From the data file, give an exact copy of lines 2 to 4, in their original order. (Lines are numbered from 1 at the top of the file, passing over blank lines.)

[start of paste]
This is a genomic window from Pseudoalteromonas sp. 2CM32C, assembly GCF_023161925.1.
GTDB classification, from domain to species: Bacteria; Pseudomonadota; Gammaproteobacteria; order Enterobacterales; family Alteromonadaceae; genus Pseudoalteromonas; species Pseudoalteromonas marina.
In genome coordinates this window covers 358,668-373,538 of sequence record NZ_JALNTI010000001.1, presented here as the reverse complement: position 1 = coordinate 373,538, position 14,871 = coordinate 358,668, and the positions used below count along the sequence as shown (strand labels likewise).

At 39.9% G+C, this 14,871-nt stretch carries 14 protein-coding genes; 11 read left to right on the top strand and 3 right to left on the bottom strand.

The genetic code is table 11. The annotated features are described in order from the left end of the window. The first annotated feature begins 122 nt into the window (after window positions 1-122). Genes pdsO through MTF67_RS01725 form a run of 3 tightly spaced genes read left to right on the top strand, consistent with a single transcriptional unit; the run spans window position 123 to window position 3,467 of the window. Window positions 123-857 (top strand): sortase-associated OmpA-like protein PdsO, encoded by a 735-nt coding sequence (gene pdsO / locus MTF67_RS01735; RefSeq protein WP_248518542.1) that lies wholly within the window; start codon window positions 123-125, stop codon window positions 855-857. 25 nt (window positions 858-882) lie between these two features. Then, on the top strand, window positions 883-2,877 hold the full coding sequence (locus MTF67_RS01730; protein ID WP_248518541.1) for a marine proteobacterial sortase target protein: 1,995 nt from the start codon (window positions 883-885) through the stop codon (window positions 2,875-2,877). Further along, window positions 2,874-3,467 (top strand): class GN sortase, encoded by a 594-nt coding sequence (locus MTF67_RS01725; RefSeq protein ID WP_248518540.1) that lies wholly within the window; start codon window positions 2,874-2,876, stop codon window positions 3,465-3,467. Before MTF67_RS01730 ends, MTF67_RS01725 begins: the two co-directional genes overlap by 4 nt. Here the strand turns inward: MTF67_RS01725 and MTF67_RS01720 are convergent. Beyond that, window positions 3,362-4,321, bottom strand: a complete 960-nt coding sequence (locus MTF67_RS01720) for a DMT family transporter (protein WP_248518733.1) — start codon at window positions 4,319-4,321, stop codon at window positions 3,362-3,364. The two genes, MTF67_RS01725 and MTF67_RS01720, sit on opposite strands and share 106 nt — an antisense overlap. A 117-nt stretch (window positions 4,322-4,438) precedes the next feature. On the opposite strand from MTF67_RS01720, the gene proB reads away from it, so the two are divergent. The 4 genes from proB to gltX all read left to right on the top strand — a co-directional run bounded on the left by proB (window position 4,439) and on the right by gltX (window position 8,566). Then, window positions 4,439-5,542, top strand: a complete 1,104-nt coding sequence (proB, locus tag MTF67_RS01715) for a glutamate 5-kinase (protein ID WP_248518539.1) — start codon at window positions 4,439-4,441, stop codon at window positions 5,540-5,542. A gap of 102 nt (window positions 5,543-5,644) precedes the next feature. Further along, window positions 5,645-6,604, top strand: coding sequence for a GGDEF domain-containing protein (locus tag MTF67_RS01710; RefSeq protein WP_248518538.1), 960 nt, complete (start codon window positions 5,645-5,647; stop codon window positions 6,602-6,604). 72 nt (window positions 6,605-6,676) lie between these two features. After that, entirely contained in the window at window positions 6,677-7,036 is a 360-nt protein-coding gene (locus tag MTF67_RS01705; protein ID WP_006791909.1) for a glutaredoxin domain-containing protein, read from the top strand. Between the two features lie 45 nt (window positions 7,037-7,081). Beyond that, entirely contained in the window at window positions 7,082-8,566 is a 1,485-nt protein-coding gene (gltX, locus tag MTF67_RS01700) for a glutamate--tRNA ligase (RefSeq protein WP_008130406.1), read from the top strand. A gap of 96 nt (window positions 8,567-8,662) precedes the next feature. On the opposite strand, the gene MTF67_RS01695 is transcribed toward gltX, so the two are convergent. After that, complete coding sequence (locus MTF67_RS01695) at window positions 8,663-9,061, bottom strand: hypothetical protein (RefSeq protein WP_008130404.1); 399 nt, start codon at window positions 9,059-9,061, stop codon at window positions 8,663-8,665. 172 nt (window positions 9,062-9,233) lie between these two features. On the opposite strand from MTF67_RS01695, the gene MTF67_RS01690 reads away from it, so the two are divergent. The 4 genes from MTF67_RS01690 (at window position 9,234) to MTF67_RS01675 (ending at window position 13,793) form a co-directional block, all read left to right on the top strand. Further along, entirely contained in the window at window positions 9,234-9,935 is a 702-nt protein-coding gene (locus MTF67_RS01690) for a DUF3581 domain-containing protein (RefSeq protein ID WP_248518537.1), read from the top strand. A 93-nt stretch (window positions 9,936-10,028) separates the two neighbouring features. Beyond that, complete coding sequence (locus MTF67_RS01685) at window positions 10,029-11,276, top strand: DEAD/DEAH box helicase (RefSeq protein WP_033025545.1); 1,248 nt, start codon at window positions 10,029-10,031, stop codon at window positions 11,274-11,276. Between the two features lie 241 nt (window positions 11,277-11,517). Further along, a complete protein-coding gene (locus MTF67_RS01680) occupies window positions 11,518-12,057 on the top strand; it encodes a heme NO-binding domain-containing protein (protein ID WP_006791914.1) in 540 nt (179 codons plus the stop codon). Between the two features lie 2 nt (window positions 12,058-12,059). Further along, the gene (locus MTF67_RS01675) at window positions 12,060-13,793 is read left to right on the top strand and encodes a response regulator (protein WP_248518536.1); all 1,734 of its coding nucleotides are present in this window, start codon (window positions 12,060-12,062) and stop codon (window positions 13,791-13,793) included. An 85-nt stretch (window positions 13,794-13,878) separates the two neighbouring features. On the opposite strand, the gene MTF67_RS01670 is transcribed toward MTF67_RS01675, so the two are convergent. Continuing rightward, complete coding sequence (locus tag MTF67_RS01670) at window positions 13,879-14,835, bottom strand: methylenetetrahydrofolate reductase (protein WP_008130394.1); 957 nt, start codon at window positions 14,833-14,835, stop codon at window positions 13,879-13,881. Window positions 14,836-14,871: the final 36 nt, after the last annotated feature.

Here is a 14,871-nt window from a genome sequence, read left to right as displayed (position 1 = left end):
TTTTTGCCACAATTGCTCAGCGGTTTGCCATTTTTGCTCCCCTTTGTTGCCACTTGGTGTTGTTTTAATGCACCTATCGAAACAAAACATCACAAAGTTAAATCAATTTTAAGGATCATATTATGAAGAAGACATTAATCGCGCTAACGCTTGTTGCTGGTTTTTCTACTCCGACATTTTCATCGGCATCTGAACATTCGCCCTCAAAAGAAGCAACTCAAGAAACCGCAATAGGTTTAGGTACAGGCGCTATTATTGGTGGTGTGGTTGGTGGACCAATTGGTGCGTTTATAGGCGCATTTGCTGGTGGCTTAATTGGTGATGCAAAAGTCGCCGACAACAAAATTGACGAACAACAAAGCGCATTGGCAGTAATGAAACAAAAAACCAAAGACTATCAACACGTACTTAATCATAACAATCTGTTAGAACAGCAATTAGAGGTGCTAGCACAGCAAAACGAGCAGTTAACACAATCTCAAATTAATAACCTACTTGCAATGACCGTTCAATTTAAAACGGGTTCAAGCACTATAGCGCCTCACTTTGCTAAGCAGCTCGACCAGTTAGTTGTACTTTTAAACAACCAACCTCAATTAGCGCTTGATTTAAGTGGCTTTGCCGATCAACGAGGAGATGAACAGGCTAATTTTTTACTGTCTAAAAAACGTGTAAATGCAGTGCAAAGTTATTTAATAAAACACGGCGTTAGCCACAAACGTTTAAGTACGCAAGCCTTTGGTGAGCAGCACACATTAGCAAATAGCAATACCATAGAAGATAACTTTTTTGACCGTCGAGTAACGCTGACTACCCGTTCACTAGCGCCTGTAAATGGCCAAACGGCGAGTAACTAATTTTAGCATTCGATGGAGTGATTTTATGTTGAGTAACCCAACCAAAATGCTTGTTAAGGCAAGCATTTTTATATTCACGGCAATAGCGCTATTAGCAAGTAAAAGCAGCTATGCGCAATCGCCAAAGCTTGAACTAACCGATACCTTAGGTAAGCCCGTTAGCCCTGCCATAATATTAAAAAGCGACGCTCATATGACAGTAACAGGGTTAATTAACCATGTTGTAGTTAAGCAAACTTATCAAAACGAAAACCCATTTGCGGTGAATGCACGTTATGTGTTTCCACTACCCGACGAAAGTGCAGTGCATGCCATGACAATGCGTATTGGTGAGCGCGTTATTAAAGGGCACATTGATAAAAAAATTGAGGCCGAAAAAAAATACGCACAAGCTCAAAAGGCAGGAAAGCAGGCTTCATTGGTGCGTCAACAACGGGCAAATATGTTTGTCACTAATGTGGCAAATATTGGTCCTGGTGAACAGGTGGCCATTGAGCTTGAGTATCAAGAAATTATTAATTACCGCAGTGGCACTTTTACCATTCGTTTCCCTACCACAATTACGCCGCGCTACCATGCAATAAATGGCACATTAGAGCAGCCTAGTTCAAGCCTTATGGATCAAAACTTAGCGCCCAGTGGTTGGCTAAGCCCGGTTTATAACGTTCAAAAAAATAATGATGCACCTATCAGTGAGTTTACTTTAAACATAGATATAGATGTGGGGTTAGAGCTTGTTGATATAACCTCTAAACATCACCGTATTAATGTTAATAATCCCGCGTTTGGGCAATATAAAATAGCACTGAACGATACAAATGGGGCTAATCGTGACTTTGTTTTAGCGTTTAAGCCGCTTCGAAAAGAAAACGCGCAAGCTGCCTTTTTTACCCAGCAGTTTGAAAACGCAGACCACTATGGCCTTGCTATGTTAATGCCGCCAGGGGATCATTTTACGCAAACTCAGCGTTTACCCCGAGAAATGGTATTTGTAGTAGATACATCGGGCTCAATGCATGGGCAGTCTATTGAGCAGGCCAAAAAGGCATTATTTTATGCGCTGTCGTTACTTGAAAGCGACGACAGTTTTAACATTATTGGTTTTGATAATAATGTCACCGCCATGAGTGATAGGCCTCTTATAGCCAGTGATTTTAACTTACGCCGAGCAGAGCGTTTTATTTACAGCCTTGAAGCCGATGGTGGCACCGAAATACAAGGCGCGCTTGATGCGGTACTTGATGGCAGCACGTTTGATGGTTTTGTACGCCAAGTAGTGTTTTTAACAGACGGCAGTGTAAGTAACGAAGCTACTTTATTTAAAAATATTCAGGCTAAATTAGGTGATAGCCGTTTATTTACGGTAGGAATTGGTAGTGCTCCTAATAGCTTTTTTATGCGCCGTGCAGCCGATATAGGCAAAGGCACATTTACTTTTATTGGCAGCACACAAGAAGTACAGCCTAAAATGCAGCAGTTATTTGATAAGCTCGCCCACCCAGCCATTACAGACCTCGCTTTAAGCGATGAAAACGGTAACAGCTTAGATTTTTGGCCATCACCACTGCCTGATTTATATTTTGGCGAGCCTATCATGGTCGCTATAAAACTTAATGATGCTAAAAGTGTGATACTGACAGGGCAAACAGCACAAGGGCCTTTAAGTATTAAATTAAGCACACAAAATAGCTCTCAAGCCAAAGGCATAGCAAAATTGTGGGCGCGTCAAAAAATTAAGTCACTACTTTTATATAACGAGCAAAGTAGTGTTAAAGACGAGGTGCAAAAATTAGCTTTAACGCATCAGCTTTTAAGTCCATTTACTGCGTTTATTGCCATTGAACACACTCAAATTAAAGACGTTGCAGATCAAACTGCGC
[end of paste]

GTDB classification, from domain to species: Bacteria; Pseudomonadota; Gammaproteobacteria; order Enterobacterales; family Alteromonadaceae; genus Pseudoalteromonas; species Pseudoalteromonas marina.
In genome coordinates this window covers 358,668-373,538 of sequence record NZ_JALNTI010000001.1, presented here as the reverse complement: position 1 = coordinate 373,538, position 14,871 = coordinate 358,668, and the positions used below count along the sequence as shown (strand labels likewise).

At 39.9% G+C, this 14,871-nt stretch carries 14 protein-coding genes; 11 read left to right on the top strand and 3 right to left on the bottom strand.